MSc Software Systems and Internet Technology

Due to the popularity of the MSc courses offered by the Department of Computer Science, we have introduced a staged admissions process for entry in September 2019. We will use this process to consider all applications received on or after 15 February 2019.

For more information please see the staged admissions web pages

Start date: September 2019
Duration: 12 Months full time
Programme code: COMT138

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The content of our courses is reviewed annually to make sure it's up-to-date and relevant. Individual modules are occasionally updated or withdrawn. This is in response to discoveries through our world-leading research; funding changes; professional accreditation requirements; student or employer feedback; outcomes of reviews; and variations in staff or student numbers.In the event of any change we'll consult and inform students in good time and take reasonable steps to minimise disruption


  • Gain practical experience of working on a software development project for a client
  • Teaching informed by researchers working in relevant areas such as information engineering and software systems
  • The Department of Computer Science is 5th in the UK for Research Excellence (REF 2014)

The internet is now a key technology for industry and commerce. However, beneath the friendly interface of the world wide web lie sophisticated software systems that support electronic commerce, information retrieval, distributed computing and communication with large databases.

The MSc in Software Systems and Internet Technology is designed for graduates of disciplines other than Computer Science, who have some experience of computer programming, and wish to build on their existing knowledge. The programme covers key topics in computer science and software engineering, but with an emphasis on current topics in internet computing.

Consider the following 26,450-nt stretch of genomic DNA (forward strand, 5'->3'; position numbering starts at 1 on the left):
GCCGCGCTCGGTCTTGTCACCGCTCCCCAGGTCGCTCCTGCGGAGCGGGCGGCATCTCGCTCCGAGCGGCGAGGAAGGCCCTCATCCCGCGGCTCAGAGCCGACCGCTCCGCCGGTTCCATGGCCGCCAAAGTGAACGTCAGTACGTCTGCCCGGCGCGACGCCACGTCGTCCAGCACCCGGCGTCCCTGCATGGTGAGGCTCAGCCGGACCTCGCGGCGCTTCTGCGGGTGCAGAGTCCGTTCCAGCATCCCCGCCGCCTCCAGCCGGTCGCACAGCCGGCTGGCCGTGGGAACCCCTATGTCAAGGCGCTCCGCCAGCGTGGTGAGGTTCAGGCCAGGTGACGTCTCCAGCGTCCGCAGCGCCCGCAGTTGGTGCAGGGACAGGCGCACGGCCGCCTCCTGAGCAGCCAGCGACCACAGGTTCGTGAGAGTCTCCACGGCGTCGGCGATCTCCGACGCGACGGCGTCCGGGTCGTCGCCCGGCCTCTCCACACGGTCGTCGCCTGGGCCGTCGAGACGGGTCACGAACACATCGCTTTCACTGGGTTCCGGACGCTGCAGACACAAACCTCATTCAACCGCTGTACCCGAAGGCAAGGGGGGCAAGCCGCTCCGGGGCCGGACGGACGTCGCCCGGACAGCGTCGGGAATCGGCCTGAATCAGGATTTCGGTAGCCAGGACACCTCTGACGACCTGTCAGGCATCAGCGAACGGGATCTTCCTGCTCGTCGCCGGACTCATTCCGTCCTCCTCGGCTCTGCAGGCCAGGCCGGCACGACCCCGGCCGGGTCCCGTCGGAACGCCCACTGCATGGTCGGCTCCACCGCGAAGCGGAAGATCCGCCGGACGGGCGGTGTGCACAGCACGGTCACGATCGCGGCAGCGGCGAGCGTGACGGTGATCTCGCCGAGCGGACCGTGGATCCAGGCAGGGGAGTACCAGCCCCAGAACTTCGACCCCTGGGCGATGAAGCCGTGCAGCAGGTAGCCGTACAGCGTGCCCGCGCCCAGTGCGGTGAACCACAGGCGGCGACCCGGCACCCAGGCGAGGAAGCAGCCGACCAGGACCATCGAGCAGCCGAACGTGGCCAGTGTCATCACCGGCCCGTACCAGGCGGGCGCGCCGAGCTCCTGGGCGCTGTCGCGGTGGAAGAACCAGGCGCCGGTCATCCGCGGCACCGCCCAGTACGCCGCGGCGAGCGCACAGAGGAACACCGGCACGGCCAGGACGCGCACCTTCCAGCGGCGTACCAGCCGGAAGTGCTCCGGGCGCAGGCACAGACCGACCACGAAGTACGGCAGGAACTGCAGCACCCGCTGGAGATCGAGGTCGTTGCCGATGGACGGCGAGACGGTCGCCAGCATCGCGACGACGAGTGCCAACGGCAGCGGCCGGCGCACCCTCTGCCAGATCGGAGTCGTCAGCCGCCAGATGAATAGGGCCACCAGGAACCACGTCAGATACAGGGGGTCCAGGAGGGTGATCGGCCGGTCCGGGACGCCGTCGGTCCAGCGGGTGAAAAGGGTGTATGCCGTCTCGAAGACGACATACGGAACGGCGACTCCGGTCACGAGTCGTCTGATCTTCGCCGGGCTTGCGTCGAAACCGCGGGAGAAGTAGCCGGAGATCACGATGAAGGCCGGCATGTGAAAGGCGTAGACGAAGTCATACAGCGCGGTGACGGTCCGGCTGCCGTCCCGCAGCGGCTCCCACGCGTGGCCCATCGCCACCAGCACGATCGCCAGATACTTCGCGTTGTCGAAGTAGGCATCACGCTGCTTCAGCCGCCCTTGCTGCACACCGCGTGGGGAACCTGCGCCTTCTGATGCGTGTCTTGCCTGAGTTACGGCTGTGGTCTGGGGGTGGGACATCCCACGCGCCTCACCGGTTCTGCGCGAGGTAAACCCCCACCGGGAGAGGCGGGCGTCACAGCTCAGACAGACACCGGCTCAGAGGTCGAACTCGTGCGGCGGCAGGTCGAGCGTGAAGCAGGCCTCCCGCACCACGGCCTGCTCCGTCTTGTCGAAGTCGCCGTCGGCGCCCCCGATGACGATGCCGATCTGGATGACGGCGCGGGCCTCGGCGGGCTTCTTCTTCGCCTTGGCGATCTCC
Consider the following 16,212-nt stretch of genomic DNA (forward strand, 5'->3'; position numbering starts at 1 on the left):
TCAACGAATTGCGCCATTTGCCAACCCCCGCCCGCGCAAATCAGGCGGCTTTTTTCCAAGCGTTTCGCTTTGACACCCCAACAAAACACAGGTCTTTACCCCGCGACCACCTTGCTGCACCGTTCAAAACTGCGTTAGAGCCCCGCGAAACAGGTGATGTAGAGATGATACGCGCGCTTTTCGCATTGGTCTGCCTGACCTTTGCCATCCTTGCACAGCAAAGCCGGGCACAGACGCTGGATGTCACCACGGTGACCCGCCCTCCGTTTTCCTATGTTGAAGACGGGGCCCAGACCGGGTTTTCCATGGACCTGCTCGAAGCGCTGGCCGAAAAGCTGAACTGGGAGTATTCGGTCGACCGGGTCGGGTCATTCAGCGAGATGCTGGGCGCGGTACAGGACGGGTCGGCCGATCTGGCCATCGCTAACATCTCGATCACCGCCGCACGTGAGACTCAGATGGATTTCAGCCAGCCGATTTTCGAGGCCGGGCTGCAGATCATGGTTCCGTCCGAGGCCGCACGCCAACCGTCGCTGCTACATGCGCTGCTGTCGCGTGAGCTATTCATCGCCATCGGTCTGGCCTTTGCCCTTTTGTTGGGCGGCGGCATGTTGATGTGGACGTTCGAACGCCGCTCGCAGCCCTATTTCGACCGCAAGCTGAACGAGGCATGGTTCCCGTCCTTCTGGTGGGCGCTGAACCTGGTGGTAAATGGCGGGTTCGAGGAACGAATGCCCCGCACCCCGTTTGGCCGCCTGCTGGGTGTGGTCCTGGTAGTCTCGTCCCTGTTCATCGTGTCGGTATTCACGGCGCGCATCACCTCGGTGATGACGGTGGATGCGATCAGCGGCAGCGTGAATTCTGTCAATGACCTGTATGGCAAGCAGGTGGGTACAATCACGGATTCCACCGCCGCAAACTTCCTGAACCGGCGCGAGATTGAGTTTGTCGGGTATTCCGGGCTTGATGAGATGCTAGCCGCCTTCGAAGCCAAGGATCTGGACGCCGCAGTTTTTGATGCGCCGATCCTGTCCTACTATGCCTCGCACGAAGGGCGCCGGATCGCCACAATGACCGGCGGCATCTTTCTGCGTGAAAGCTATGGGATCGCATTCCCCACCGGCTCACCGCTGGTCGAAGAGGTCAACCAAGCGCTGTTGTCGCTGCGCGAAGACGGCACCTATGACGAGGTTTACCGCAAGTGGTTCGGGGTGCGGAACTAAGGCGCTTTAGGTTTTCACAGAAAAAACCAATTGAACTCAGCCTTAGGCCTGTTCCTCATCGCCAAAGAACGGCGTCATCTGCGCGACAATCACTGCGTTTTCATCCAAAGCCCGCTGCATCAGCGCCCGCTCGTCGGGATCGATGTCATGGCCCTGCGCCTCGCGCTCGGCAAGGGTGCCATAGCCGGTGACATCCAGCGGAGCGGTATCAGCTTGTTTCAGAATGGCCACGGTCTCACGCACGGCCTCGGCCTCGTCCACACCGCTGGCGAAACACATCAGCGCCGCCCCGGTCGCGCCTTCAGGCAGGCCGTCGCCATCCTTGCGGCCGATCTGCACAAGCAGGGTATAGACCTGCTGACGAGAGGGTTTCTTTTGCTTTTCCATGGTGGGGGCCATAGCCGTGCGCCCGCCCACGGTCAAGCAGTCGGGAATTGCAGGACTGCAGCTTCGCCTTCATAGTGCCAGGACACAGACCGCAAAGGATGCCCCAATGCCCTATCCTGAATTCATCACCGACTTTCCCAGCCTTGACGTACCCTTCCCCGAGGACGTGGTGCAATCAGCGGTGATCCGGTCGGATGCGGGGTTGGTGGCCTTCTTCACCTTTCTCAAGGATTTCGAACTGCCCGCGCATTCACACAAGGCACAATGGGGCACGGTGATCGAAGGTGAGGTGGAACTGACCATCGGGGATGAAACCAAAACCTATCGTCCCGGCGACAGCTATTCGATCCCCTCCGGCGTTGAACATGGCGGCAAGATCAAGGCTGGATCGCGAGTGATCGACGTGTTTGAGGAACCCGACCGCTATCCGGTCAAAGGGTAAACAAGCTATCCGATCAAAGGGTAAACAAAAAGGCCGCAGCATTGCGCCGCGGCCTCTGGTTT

Course content

The programme consists of two semesters of taught modules and a dissertation project, which is completed during the summer. In the autumn semester, the modules introduce core concepts and techniques such as object-oriented programming, computer networking, database technology and software engineering. The spring semester modules build on this by providing more advanced coverage of topics in internet computing, including e-commerce, concurrent and distributed computing, and web intelligence.


Foundations of Object Oriented Programming

This module introduces the foundations of object-oriented programming using the language Java. The emphasis of the module is on software engineering principles, and concepts underpinning object-oriented design and development are introduced from the outset. By the end of the course, students will be able to design, implement and test moderately complex Java programs.

Network and Internetwork Architectures

This module introduces the principles of computer networks and internetworks, together with relevant background material on computer architecture. The emphasis of the unit is on the concepts and design issues related to layered communication protocol architectures, local area networks and internetworking (especially the internet protocol suite), with a particular focus on the issues of network security, capacity and reliability, and the mathematical models underlying these.

Software Engineering for Internet Technology

This module is concerned with software engineering techniques, with a particular emphasis on web-based systems (including user interface design and databases). It covers the appropriate choice of software lifecycle model, the interactions between developer and customer, and the conceptual management of information from requirements through to detailed design in the context of database-backed web systems.